What is a Triple-A (AAA) Bond Rating?
What you need to know about the highest quality bonds.
Once you build your investment capital and begin investing in bonds, you are likely to hear about bond credit ratings, specifically Triple-A bonds, or AAA bonds. This designation might seem confusing but it really comes down to understanding how "safe" a bond is by looking at all sorts of metrics, such as the strength of the issuer's balance sheet, the likelihood of sufficient earnings and cash flows to cover the promised interest and principal repayments, and the collateral that can be seized in the event the bond defaults prior to or at bond maturity.
Understanding the Triple-A Bond Rating
Most bonds receive a grade based on how safe they are as an investment. Triple-A bonds, or AAA bonds, are those considered the absolute safest by bond rating agencies (Fitch, Moody's and Standard & Poor's), while grades can go as low as D. By granting AAA rating, the bond rating agencies are signaling that they think default is all but unthinkable except in the most remote of circumstances. In other words, they believe there is a very low chance you won't get your money back on the investment.
It is extraordinarily difficult to achieve an AAA rating. As has been widely reported in the business press, the 2008-2009 crash was so bad that by the end of the period, there were only four S&P 500 components that could boast an AAA rating. These were:
- Automatic Data Processing, a payroll processing giant that helps other businesses handle their employee withholding and tax paperwork
- Johnson & Johnson, a medical, pharmaceutical, and consumer staples giant that owns 265 individual operating companies and has a complex history
- Microsoft, one of the world's largest software companies known for its extreme financial conservatism
- ExxonMobil, the old Standard Oil of New Jersey/Standard Oil of New York titan that represents the main descendant of John D. Rockefeller's empire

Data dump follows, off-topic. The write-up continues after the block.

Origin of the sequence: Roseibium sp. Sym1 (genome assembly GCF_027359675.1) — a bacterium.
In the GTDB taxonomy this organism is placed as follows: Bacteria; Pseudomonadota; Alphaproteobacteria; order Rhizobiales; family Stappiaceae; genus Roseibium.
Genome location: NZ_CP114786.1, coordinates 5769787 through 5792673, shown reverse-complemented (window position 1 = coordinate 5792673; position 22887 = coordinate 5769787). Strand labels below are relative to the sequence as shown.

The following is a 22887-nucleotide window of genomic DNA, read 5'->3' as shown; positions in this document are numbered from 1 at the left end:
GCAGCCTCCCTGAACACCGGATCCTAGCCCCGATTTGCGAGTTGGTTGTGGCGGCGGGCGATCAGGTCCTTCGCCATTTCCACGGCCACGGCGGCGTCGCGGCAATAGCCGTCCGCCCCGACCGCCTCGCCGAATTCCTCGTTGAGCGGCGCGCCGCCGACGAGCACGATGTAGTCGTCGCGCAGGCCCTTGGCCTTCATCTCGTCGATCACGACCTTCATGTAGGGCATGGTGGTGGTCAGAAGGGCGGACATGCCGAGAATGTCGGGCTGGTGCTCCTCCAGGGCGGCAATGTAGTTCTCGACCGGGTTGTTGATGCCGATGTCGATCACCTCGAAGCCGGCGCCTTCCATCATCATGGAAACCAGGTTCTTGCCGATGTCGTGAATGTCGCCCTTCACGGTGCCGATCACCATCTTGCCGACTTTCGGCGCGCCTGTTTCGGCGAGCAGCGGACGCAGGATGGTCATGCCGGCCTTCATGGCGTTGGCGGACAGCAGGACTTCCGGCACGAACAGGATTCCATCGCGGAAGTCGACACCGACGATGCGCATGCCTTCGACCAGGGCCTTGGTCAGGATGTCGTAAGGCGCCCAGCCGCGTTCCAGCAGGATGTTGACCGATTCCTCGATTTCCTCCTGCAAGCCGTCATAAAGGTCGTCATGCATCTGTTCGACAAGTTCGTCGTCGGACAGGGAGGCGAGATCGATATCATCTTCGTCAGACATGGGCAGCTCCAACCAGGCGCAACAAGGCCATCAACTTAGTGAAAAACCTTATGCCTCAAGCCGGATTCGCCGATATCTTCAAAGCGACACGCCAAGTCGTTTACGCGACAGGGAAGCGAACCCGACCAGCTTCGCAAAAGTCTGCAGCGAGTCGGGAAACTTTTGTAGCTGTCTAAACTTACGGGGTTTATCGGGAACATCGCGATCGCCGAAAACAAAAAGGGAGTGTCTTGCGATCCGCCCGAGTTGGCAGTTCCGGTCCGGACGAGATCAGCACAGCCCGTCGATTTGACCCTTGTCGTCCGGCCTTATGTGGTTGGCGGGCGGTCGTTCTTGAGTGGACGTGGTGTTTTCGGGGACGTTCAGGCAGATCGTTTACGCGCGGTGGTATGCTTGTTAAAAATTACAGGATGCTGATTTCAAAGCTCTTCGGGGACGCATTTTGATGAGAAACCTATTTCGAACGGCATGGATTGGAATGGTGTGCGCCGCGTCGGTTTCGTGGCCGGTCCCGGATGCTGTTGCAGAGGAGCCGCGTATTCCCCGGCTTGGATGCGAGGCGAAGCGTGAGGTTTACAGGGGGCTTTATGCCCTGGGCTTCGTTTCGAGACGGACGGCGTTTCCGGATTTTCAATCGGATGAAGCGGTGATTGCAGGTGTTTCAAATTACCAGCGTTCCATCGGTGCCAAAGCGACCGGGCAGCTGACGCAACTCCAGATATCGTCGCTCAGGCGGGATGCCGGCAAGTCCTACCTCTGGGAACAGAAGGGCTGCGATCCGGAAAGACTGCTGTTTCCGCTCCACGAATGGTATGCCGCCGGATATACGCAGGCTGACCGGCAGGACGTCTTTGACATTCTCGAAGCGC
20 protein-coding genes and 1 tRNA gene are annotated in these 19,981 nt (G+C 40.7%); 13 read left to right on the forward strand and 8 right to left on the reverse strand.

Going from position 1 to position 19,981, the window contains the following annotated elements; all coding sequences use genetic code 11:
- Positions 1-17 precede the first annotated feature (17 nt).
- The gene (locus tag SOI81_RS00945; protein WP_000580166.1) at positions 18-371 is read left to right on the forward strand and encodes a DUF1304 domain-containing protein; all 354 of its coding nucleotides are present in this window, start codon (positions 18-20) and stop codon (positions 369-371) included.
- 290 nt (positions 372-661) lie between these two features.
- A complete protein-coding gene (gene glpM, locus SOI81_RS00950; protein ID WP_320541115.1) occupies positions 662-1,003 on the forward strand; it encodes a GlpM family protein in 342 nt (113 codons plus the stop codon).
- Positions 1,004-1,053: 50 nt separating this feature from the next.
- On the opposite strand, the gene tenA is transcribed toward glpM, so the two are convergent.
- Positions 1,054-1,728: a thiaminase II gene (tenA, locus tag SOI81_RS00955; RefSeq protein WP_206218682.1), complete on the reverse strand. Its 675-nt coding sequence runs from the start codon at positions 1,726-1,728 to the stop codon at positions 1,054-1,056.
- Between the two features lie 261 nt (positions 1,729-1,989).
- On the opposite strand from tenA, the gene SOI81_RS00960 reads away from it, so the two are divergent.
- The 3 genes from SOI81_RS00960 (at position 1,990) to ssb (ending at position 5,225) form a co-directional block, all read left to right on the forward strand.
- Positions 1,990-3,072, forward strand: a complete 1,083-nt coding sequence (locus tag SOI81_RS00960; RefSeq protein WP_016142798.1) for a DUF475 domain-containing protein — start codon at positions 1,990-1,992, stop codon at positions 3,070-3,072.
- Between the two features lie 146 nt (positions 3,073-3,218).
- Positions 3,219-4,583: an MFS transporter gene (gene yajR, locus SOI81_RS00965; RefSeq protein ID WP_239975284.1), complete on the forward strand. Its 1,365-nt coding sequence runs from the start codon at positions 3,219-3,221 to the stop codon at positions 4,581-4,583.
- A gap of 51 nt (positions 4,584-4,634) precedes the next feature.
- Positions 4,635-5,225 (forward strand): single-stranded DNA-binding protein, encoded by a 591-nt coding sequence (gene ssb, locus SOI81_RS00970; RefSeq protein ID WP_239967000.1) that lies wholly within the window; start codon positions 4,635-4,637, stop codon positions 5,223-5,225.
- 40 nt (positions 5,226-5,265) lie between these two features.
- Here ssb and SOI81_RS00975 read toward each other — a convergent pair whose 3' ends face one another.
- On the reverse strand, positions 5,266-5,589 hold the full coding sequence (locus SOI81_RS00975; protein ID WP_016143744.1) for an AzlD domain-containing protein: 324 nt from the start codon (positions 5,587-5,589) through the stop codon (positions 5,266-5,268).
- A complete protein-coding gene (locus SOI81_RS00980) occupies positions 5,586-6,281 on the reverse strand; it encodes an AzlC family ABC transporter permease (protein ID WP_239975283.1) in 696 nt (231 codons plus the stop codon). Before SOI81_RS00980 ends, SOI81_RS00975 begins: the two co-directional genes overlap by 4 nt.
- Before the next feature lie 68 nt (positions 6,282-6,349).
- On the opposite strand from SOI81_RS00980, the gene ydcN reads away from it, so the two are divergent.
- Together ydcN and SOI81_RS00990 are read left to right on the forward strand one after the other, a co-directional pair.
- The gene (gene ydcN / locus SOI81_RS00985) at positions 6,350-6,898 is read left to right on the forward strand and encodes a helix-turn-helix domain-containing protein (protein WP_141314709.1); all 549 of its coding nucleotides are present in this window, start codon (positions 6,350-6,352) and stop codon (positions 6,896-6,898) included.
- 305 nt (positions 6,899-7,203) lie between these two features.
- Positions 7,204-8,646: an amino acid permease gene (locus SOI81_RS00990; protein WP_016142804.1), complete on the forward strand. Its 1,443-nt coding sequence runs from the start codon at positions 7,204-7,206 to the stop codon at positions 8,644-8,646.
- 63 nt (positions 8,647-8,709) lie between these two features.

Triple-A bonds are part of a broader category of bonds known as investment grade. Any bond that is rated BBB- or above is considered investment grade. This has important regulatory implications. For example, a bank trust department or pension fund is going to disproportionately favor investment grade bonds, including Triple-A bonds, as part of the fiduciary duty owed to clients.
Bonds with an AAA rating are considered just below those of sovereign bonds issued by well-run governments, the latter only superior for the fact they possess the authority to tax and have standing armies that can guarantee the repayment of obligations.
Due to their rock-solid status, AAA-rated bonds offer the lowest yields. What you gain in peace of mind you lose in income because other investors are willing to bid up the bond price, especially when things go south (this is known as a "flight to safety").
The Opposite of a Triple-A Bond Rating
With AAA rated bonds at the top of the investment grade class, D rated bonds are at the bottom. A rating of D indicates the bond has already gone into default. D rated bonds are part of a category known as junk bonds.
Average investors would do well to stick entirely to investment grade bonds. As you go down the bond rating ladder, default probabilities rise substantially. Reaching for yield has cost a lot of families a lot of lost wealth. Often, the higher interest rate is an illusion that is taken away when the bond stops sending you interest altogether or you find yourself getting a bankruptcy notification.